You need to remove yourself from the glass house in which you apparently were sitting when you were quoted as stating the following about the new NCAA rule that prohibits head coaches from going on the road in the early evaluation period:
"We're turning the recruiting over to the so-called recruiting gurus," Zook told the Arlington Heights, Ill., Daily Herald. "Now, all of a sudden, just like you've got basketball coaches complaining that it's turning over to the AAU coaches, now we're turning it over to these guys that can call them.
"Well, you know what a lot of them are saying. They're selling their school to these kids, and we're not able to talk to them. To me, we're losing this thing, in my opinion."
You're worried about football becoming like AAU basketball, about Rivals.com or similar Web sites becoming a "handler" for recruits or influencing them? Come on.
Is the media or an Internet site such as Rivals.com perfect? No, we're not. But our eight-year record of following rules and acting judiciously is far better than that of several NCAA member institutions and the NCAA coaching fraternity as a whole.
Here are some of the things we're worried about – and the things you should be worried about:
Albert Means – and players like him – being dragged through the ringer by his high school coach and several college coaches.
Coaches guaranteeing playing time to freshmen when those guarantees are hollow at best.
Coaches inexcusably "bumping" into prospects when it's clearly against the rules.
Coaches – and boosters – sending envelopes full of cash to recruits.
Schools negatively recruiting. Why is it that so many coaches see fit to tear down the virtues of other programs instead of extolling the virtues of their own?
Recruits' parents suddenly turning up with jobs of exorbitant value in the towns where their son chooses to attend college.
Hearing that a university has "self-reported" a violation after conducting an investigation. A school investigating itself is clearly going to be "fair and balanced," right?
The media actually is party to this rule. If the Miami Herald and CaneSport.com, a member of the Rivals.com network, hadn't first reported on Nick Saban's alleged "bumps" of south Florida high school prospects nearly a year ago, this rule likely wouldn't have been put in place. The coaching community is calling this the "Saban rule" for that very reason.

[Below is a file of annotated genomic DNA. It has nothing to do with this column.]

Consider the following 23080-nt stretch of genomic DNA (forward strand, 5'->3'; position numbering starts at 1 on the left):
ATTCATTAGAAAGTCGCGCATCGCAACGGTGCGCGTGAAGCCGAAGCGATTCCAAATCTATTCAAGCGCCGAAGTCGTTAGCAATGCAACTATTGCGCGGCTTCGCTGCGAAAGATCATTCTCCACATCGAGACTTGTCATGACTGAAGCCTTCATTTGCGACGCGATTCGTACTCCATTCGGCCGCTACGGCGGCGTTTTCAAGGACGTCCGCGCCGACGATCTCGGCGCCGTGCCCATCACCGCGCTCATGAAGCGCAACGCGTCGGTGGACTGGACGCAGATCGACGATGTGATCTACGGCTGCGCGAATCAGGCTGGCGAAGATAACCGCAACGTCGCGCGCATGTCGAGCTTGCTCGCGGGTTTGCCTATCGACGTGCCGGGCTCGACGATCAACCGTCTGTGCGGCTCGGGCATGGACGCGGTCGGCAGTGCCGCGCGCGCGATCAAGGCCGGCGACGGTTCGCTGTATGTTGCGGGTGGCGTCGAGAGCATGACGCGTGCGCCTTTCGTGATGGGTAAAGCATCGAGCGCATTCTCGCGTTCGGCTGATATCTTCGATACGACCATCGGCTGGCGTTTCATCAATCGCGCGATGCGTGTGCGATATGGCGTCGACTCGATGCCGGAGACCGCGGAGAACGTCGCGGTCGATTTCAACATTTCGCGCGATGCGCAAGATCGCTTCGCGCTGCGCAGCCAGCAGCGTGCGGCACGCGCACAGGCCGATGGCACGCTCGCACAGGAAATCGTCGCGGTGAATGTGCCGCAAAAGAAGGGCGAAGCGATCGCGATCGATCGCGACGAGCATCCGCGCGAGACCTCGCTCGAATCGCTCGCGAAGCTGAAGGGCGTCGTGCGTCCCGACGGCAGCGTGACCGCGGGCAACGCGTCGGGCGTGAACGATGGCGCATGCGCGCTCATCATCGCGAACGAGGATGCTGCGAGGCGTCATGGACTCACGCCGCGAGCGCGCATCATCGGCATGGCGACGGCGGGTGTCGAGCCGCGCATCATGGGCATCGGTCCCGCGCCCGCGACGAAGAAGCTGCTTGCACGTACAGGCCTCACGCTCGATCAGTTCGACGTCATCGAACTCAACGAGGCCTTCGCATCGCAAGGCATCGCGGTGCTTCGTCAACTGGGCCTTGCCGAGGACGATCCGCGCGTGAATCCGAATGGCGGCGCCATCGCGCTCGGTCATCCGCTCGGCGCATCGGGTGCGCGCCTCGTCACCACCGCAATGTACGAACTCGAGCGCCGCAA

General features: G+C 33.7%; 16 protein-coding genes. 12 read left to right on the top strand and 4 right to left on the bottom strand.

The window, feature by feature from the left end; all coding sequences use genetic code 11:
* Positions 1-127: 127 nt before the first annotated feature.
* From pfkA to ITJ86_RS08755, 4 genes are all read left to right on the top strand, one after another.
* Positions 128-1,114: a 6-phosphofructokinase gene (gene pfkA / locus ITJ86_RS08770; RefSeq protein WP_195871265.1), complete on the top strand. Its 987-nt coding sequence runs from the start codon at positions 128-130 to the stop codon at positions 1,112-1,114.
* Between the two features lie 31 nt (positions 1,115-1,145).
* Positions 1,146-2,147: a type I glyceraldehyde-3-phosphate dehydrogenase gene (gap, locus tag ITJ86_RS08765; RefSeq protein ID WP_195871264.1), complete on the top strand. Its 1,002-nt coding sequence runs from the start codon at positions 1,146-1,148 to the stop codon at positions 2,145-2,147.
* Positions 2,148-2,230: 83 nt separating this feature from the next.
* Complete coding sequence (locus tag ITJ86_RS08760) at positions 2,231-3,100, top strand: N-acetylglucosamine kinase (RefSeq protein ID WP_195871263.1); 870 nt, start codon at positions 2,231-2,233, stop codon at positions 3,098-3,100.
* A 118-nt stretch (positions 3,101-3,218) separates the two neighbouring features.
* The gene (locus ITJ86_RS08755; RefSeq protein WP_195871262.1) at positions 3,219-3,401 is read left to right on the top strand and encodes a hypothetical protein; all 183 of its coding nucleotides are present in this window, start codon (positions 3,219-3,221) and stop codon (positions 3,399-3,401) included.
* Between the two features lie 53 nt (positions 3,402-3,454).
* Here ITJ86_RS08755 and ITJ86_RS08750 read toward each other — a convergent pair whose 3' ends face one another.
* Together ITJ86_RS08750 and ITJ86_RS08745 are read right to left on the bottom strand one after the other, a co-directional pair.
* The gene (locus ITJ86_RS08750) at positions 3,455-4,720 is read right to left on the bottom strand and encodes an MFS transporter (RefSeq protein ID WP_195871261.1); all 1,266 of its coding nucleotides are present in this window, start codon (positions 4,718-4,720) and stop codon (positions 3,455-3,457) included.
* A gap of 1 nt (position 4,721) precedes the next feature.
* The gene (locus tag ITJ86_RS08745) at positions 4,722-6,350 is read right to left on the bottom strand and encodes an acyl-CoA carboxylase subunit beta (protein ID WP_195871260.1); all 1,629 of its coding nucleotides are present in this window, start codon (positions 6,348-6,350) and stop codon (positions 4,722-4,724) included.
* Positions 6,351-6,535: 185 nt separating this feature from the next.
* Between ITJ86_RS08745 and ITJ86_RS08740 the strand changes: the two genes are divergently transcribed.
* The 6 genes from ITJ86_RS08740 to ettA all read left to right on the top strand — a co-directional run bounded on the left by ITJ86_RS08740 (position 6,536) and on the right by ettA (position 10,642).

The new rule has come about because of your profession's inability to work within the rules that govern them. Simply put, the NCAA doesn't want its head coaches going out in the spring because they don't trust you and your brethren.
This new rule has nothing to do with Rivals.com; it's not our job to recruit players, nor is any writer paid to recruit players to a school. It's our job to report about recruiting. Instead, the new rule has everything to do with your profession's inability to follow rules.
Even in the face of these new rules and professional scrutiny from other coaches, you personally continue to push the envelope. For example, your appearances at coaching clinics on high school campuses – including an upcoming one at Chicago's Mount Carmel High – is a possible circumvention of the new NCAA rules. At least that's how one conference's compliance folks ruled. The Big East already has told its programs they can't conduct these "clinics," ones exactly like you are conducting, on high school campuses during the spring evaluation period.
The by-product of this new rule won't be that Rivals.com or any media member will have greater control over where a recruit chooses to attend college. The only real by-product will be more NCAA regulations to keep you and other college coaches from trying to circumvent the system.
Again, the rule is about coaches. If they show they can play by the rules, maybe the NCAA will give them the power you feel they deserve.
Bobby Burton is the Editor-in-Chief of Rivals.com. He can be can be reached at email@example.com.